protocol[2].Power line communications bandwidth is a precious resourcefor stable communication. Care must be taken in the design of the ballast control nodes so that they do not saturate thenetwork. For this reason, LONMARK[3] certified nodes can beconfigured to limit their bandwidth utilization. This degree of configurability works well in a commercial building or industrial environment where there are trained integratorsinstalling the system. In the street lighting environment, suchtrained integrators may not be available, and it is desirable toget a trial system installed and running very quickly withminimal installer interaction.The frequency of communications can be set and controlled toeliminate the need for an integrator to configure each node dueto two factors – the ballast control nodes only initiatecommunication on an alarm condition and the primaryfunctions of the system (energy savings and outage detection)are pre-determined. For normal status updates, energyconsumption data, and other values, the ballast control nodeswait to be polled by segment controller. In this way, power line bandwidth is conserved so that the system design is not overlysensitive to the number of nodes on a distribution transformer.While it takes longer to poll more nodes, the informationcoming from the polled communications transactions is nottime critical, so the polling can be done at a low duty cycleleaving plenty of bandwidth available for higher priority taskssuch as prompt alarm condition reporting.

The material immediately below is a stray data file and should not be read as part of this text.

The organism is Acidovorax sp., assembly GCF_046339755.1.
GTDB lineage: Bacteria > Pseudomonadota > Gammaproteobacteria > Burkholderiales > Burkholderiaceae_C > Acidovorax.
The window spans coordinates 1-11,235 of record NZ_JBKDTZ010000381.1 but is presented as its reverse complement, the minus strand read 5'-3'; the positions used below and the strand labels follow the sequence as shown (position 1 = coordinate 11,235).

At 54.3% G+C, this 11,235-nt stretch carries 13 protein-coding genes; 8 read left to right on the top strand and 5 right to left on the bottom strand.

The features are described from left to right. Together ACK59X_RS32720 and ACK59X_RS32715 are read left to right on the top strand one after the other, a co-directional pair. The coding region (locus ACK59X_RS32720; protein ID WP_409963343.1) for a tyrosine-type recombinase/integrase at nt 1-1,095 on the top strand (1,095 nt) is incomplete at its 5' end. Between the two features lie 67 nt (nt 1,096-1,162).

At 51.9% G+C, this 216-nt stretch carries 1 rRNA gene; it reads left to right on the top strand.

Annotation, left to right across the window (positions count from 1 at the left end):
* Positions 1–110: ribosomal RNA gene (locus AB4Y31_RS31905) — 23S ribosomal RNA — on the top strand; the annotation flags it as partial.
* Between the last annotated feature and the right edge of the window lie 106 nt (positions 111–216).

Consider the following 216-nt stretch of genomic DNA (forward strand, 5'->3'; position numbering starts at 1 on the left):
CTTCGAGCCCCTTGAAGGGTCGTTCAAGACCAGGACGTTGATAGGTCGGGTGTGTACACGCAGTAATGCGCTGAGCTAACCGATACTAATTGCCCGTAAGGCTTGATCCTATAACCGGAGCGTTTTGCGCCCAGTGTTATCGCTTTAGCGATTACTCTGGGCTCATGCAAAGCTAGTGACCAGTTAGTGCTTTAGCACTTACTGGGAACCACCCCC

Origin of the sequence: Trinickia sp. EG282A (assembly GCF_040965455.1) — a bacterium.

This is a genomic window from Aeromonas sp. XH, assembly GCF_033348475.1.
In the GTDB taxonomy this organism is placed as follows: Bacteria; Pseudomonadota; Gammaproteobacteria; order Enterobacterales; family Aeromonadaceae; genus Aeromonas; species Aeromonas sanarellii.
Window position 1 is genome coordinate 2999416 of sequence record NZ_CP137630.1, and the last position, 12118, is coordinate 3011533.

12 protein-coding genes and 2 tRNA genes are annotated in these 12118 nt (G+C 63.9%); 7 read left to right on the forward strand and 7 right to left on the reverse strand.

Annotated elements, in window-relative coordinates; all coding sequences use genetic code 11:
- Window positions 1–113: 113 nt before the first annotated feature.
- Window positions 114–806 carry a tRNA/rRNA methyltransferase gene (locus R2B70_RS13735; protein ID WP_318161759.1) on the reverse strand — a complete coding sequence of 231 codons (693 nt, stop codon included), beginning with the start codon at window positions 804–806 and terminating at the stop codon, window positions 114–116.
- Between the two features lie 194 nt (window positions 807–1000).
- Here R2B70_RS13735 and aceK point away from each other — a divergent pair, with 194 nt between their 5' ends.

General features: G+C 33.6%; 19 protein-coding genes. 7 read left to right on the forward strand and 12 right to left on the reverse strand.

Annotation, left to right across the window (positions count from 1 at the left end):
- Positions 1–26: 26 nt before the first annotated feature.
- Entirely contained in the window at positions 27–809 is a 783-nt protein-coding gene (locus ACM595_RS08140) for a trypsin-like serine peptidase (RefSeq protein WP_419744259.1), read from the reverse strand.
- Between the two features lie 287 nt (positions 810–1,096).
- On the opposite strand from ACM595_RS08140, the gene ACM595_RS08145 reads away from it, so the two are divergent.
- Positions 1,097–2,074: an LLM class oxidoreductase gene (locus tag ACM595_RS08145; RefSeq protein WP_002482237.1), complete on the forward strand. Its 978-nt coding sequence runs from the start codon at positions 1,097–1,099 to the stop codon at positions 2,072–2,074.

Street lighting segment controller 
Streetlight segment controllers
located in the feeder pillar. Thecontroller is the gateway between the central streetlightmonitoring software and the ballast nodes. Thus, streetlightsegment controllers must support standard communicationlayers including TCP/IP over GPRS, ADSL, WiFi, and CDMAand provide a standardized Web service interface(such asXML/SOAP) to receive data, send commands, and configurethe streetlight controller’s services. The controller must providethe following services within an integrated package:(1) Bidirectional communication to the LonWorks node over  power line(2) Historical datalog for several days(3) Astronomical clock to send lamp switch commands atdusk and dawn(4) Scheduler for dimming commands(5) Alarm notification to send messages of critical failuresThe streetlight segment controller must support additional protocols (such as Modbus) to communicate and control other types of devices (such as energy counters, door opening sensors,or heaters) installed in the cabinet.